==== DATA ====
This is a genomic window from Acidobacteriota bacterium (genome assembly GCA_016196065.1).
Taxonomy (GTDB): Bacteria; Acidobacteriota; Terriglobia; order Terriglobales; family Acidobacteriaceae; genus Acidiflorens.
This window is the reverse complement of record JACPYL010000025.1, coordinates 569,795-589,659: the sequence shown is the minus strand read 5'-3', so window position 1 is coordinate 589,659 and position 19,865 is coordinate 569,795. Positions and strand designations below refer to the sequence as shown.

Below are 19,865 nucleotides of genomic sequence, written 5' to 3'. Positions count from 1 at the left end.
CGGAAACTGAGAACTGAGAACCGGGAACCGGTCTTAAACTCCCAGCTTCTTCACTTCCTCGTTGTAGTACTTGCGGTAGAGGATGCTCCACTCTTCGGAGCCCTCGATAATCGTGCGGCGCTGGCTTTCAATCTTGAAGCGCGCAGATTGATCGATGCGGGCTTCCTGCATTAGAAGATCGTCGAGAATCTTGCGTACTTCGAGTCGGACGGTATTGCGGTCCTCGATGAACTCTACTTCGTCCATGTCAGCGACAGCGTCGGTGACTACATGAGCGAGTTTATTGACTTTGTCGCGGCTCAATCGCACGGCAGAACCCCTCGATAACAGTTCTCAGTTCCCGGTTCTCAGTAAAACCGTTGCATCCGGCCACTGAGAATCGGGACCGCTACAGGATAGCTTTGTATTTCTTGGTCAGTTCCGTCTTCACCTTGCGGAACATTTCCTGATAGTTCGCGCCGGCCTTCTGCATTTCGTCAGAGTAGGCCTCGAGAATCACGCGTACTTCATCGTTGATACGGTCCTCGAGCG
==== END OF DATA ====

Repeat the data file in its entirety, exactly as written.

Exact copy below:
This is a genomic window from Acidobacteriota bacterium (genome assembly GCA_016196065.1).
Taxonomy (GTDB): Bacteria; Acidobacteriota; Terriglobia; order Terriglobales; family Acidobacteriaceae; genus Acidiflorens.
This window is the reverse complement of record JACPYL010000025.1, coordinates 569,795-589,659: the sequence shown is the minus strand read 5'-3', so window position 1 is coordinate 589,659 and position 19,865 is coordinate 569,795. Positions and strand designations below refer to the sequence as shown.

Below are 19,865 nucleotides of genomic sequence, written 5' to 3'. Positions count from 1 at the left end.
CGGAAACTGAGAACTGAGAACCGGGAACCGGTCTTAAACTCCCAGCTTCTTCACTTCCTCGTTGTAGTACTTGCGGTAGAGGATGCTCCACTCTTCGGAGCCCTCGATAATCGTGCGGCGCTGGCTTTCAATCTTGAAGCGCGCAGATTGATCGATGCGGGCTTCCTGCATTAGAAGATCGTCGAGAATCTTGCGTACTTCGAGTCGGACGGTATTGCGGTCCTCGATGAACTCTACTTCGTCCATGTCAGCGACAGCGTCGGTGACTACATGAGCGAGTTTATTGACTTTGTCGCGGCTCAATCGCACGGCAGAACCCCTCGATAACAGTTCTCAGTTCCCGGTTCTCAGTAAAACCGTTGCATCCGGCCACTGAGAATCGGGACCGCTACAGGATAGCTTTGTATTTCTTGGTCAGTTCCGTCTTCACCTTGCGGAACATTTCCTGATAGTTCGCGCCGGCCTTCTGCATTTCGTCAGAGTAGGCCTCGAGAATCACGCGTACTTCATCGTTGATACGGTCCTCGAGCG